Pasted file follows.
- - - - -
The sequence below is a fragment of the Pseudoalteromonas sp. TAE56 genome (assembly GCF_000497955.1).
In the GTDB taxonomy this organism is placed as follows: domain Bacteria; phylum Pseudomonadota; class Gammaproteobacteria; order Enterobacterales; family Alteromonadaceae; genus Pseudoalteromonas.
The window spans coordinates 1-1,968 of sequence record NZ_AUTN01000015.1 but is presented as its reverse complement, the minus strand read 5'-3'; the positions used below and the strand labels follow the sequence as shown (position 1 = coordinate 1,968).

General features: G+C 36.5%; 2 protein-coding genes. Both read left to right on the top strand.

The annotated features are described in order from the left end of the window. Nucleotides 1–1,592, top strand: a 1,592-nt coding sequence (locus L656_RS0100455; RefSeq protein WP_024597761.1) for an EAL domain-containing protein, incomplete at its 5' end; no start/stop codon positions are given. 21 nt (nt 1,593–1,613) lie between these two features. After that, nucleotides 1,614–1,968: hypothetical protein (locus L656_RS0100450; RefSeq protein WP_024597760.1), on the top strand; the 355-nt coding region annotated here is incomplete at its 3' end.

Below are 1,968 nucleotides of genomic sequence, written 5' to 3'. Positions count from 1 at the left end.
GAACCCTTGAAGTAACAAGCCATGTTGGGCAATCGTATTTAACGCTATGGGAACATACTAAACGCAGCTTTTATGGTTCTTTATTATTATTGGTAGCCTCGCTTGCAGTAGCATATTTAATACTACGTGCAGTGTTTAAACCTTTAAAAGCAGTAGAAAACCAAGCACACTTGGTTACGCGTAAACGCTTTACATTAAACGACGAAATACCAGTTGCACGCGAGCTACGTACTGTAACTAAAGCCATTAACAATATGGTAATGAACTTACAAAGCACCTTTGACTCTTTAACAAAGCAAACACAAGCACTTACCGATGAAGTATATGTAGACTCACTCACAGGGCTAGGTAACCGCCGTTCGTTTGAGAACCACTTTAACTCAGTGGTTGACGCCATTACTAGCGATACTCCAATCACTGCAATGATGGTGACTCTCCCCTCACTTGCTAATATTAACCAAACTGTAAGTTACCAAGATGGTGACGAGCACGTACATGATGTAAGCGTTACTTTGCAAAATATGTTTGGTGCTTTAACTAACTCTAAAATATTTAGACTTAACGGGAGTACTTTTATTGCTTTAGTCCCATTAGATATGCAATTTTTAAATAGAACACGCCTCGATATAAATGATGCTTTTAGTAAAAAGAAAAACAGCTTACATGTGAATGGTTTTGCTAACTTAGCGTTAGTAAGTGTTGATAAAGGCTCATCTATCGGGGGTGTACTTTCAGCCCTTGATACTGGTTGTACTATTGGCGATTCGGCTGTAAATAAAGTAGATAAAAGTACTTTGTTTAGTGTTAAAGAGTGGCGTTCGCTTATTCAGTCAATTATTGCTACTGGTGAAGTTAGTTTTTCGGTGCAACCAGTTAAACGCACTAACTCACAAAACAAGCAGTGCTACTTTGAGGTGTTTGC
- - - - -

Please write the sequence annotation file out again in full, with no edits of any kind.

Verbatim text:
The sequence below is a fragment of the Pseudoalteromonas sp. TAE56 genome (assembly GCF_000497955.1).
In the GTDB taxonomy this organism is placed as follows: domain Bacteria; phylum Pseudomonadota; class Gammaproteobacteria; order Enterobacterales; family Alteromonadaceae; genus Pseudoalteromonas.
The window spans coordinates 1-1,968 of sequence record NZ_AUTN01000015.1 but is presented as its reverse complement, the minus strand read 5'-3'; the positions used below and the strand labels follow the sequence as shown (position 1 = coordinate 1,968).

General features: G+C 36.5%; 2 protein-coding genes. Both read left to right on the top strand.

The annotated features are described in order from the left end of the window. Nucleotides 1–1,592, top strand: a 1,592-nt coding sequence (locus L656_RS0100455; RefSeq protein WP_024597761.1) for an EAL domain-containing protein, incomplete at its 5' end; no start/stop codon positions are given. 21 nt (nt 1,593–1,613) lie between these two features. After that, nucleotides 1,614–1,968: hypothetical protein (locus L656_RS0100450; RefSeq protein WP_024597760.1), on the top strand; the 355-nt coding region annotated here is incomplete at its 3' end.

Below are 1,968 nucleotides of genomic sequence, written 5' to 3'. Positions count from 1 at the left end.
GAACCCTTGAAGTAACAAGCCATGTTGGGCAATCGTATTTAACGCTATGGGAACATACTAAACGCAGCTTTTATGGTTCTTTATTATTATTGGTAGCCTCGCTTGCAGTAGCATATTTAATACTACGTGCAGTGTTTAAACCTTTAAAAGCAGTAGAAAACCAAGCACACTTGGTTACGCGTAAACGCTTTACATTAAACGACGAAATACCAGTTGCACGCGAGCTACGTACTGTAACTAAAGCCATTAACAATATGGTAATGAACTTACAAAGCACCTTTGACTCTTTAACAAAGCAAACACAAGCACTTACCGATGAAGTATATGTAGACTCACTCACAGGGCTAGGTAACCGCCGTTCGTTTGAGAACCACTTTAACTCAGTGGTTGACGCCATTACTAGCGATACTCCAATCACTGCAATGATGGTGACTCTCCCCTCACTTGCTAATATTAACCAAACTGTAAGTTACCAAGATGGTGACGAGCACGTACATGATGTAAGCGTTACTTTGCAAAATATGTTTGGTGCTTTAACTAACTCTAAAATATTTAGACTTAACGGGAGTACTTTTATTGCTTTAGTCCCATTAGATATGCAATTTTTAAATAGAACACGCCTCGATATAAATGATGCTTTTAGTAAAAAGAAAAACAGCTTACATGTGAATGGTTTTGCTAACTTAGCGTTAGTAAGTGTTGATAAAGGCTCATCTATCGGGGGTGTACTTTCAGCCCTTGATACTGGTTGTACTATTGGCGATTCGGCTGTAAATAAAGTAGATAAAAGTACTTTGTTTAGTGTTAAAGAGTGGCGTTCGCTTATTCAGTCAATTATTGCTACTGGTGAAGTTAGTTTTTCGGTGCAACCAGTTAAACGCACTAACTCACAAAACAAGCAGTGCTACTTTGAGGTGTTTGC